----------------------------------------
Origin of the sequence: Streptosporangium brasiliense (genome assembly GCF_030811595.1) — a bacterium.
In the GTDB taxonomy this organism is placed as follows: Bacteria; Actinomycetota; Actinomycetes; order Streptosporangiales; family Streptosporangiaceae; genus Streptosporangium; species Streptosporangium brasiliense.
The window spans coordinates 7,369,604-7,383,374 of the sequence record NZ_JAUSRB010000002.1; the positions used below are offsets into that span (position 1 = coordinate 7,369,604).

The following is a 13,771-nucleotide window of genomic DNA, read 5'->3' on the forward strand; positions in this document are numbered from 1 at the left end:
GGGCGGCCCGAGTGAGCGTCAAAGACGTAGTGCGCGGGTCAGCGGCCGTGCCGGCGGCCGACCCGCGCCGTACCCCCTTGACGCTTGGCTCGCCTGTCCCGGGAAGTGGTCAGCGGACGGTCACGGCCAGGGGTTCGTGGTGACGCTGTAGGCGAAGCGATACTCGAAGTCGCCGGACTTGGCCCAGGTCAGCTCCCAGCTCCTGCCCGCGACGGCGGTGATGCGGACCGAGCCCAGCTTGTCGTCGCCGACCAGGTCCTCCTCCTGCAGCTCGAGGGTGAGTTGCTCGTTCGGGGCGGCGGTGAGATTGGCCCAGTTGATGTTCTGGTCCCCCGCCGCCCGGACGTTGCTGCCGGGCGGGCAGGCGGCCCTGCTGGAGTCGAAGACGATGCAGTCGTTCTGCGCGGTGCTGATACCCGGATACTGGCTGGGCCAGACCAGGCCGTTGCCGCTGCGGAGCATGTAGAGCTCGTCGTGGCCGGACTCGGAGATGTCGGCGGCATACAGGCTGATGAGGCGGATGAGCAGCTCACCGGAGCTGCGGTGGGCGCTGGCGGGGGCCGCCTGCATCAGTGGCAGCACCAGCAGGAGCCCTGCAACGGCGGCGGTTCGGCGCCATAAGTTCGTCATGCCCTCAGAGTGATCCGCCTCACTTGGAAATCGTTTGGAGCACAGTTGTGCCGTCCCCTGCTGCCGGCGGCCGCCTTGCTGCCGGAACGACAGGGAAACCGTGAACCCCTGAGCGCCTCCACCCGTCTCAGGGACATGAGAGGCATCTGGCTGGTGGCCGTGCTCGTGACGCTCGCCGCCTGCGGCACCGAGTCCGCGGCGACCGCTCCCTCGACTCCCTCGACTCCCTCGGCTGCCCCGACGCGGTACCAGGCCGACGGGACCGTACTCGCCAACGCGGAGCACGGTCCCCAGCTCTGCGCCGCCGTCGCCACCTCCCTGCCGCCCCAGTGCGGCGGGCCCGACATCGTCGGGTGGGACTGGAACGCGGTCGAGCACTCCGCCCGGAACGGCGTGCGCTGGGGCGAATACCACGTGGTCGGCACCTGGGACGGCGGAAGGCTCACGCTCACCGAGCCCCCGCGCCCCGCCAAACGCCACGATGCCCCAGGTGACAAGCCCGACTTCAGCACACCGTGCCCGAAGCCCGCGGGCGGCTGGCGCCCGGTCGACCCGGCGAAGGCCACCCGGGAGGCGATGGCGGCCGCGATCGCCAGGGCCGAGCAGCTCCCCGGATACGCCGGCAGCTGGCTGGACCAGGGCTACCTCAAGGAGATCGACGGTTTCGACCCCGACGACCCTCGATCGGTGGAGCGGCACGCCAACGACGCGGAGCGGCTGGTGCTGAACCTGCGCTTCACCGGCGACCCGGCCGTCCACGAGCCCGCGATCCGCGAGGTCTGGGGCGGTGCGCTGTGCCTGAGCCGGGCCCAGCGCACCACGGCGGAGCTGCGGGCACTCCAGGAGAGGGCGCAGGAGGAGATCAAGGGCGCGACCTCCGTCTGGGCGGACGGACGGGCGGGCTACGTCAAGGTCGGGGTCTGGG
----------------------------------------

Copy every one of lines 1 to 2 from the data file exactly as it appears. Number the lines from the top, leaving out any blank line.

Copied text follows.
Origin of the sequence: Streptosporangium brasiliense (genome assembly GCF_030811595.1) — a bacterium.
In the GTDB taxonomy this organism is placed as follows: Bacteria; Actinomycetota; Actinomycetes; order Streptosporangiales; family Streptosporangiaceae; genus Streptosporangium; species Streptosporangium brasiliense.